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HomeTips & GuidesSingle Wire GM Alternator – Everything You Need to Know

Single Wire GM Alternator – Everything You Need to Know

If you seek to upgrade your alternator, there is no better way to do it than to use a single-wire GM alternator. 

While this one-wire alternator was originally meant for heavy machinery, it’s available for any engine or drive system today. 

After all, it offers a simple and clean installation, plus enough power and a built-in regulator. 

Read on to get all the information about a Singl-wire GM alternator, including its installation and grounding.

What Gauge Wire for One Wire Alternator Installation?

When using a one-wire alternator, the wire gauge typically depends on the alternator output in amperage.

If the alternator output in amperage is large, the wire gauge size must be bigger ( larger diameter). 

For instance, a standard one-wire alternator with an output of 55 to 65 amps requires a wire of gauge 8.

 For 65 to 100 amps alternator load output, you will need a larger wire gauge of 6. On the other hand, for any alternator output above 100 amps, you must use 4 gauge wire. 

Note that the smaller the numeric value for the gauge, the higher the gauge size and the better the wire. 

Using the right wire maximizes the alternator’s capability while reducing the risk of cable burning.

 In addition, the wire gauge recommendations highlighted above are for hood-mounted batteries with a 7-ft or less charging wire. 

If using batteries mounted on the trunk, a 2-gauge wire is the minimum since the charging cable is more than 7ft. 

However, if your alternator amperage is 100-amp and above here, I recommend using 1- 0 gauge wire.

A micrometer to measure wire gauge

A micrometer to measure wire gauge

Does A One Wire Alternator Need to Be Grounded?

As you know, grounding completes the circuit in all car accessories. For this reason, a one-wire alternator needs grounding, too, to function properly. 

Usually, its grounding is through its housing to the engine block or the mounting brackets. However, the chrome finish or the paint may prevent effective grounding.

 Therefore, connect a grounding strap from the casing to the car frame or the negative battery terminal.

 Doing so ensures a quality grounding that makes the single-wire alternator perform as intended.

Does A One Wire Alternator Need a Voltage Regulator?

No. The one-wired alternator has an inbuilt self-regulating mechanism that regulates its voltage, eliminating the need for an external regulator.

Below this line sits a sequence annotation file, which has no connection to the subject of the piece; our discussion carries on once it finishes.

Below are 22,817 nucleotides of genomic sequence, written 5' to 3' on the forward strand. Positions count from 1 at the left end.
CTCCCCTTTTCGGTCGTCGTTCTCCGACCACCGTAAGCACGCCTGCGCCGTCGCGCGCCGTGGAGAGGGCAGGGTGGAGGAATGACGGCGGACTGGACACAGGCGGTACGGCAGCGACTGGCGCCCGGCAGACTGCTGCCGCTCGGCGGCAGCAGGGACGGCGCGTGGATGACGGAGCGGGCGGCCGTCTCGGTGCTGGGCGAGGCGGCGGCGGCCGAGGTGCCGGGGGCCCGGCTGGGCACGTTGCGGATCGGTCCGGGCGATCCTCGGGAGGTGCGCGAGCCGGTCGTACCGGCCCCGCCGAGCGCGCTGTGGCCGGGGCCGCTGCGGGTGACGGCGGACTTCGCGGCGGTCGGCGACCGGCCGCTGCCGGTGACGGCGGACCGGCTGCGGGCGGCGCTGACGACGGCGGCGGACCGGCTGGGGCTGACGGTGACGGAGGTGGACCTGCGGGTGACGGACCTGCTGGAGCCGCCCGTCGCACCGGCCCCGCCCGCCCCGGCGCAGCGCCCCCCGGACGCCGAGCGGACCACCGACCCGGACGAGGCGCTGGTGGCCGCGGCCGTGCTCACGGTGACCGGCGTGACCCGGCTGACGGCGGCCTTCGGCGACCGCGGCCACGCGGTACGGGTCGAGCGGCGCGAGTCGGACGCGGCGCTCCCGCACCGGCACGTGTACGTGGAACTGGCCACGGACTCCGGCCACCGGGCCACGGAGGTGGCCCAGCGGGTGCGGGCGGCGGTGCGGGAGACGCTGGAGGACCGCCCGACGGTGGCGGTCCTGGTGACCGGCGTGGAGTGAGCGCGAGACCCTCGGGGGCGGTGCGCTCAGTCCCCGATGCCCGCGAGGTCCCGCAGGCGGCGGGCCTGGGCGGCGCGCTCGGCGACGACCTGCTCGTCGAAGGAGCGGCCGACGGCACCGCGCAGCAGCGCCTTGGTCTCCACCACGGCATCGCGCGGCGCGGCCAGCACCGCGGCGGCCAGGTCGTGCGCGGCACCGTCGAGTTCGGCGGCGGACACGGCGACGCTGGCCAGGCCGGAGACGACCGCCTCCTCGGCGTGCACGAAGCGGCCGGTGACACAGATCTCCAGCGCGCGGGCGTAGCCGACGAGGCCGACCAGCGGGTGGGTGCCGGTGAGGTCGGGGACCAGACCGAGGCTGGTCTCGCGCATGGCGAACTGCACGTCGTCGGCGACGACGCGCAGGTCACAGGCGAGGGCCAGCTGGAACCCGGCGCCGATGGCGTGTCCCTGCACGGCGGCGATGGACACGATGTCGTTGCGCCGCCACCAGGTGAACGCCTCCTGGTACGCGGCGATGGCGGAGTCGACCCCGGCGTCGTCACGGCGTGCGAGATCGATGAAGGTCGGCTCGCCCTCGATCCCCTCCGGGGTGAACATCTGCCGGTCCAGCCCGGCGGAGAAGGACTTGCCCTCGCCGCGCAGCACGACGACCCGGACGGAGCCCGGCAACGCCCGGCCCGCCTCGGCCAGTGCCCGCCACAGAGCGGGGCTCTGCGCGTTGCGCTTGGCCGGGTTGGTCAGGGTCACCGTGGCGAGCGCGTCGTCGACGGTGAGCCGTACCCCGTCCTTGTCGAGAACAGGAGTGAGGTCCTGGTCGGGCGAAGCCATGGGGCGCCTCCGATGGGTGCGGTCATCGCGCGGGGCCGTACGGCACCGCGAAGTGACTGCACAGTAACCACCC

The sensor in this automated mechanism senses a certain engine rpm threshold and starts charging the battery automatically. 

Usually, this rpm threshold is 1200, but some models sense even lower engine rpm. 

Something else to note is that slowing the pulley ratio prevents the alternator’s automatic regulator. Again, it causes low voltage when running at idle engine speed.

 Therefore, keeping the pulley ratio at the recommended 3:1 is vital for optimal efficiency.

An image of a voltage regulator

An image of a voltage regulator

How to Wire a One-Wire Alternator

What interests most users about the one-wire alternator is its ease of installation and wiring. This device does not need numerous wires connecting to external and internal regulators.

 You just need one wire which you connect to the alternator charging terminals. 

Then the other end, you hook to the positive battery terminal or any positive connector junction such as the start or solenoid

You can ground the casing to the car frame from there, as discussed above. 

Note that if you are wiring a car that has an external regulator, you must remove the former wring at the regulator. 

Then, you can easily hook the one-wired alternator without requiring OE cables. However, note that if your car has an indicator light, it will not work after the installation. 

You should install a voltmeter on the dashboard to help monitor your battery and its charging components.

 Last, be aware that this type of wiring is mostly useful when doing a complete rewiring on your car.

A technician wiring an alternator

A technician wiring an alternator

Will A Higher Amperage Alternator Hurt My Car?

A higher amp alternator will never hurt your car. If your alternator output is very low, all your car devices will not have enough power. 

Since they always need power, they will use the stored charge in your battery, which drains it fast. 

The battery should be for starting the car only and usage when the engine is off. 

Most engineers recommend an alternator with about 25% more power than your requirement. 

To get this value, you must add the amperage needs of all your components. 

You can get the rating for each device from your manufacturer’s manual or website. While this may not hurt your car, you need a large charge cable. 

The cable plus this high-output alternator can also be expensive, yet you do not need power.

Wrap Up

Now, you have all the information you need to upgrade your car with a single-wire alternator. 

Amazingly, it is easy to install, offering a clean one-wire mounting and provides enough power depending on its rating.

Hi I am Christa, sales manager of Cloom.

I have extensive expertise and experience in wiring harnesses and I believe I can help you.

And we have a very professional technical team who can clearly understand the customer’s needs and give professional suggestions and solutions after receiving the drawings.

If you also have wiring harness needs, please send me the drawing so that we can give you our quote and start our business.

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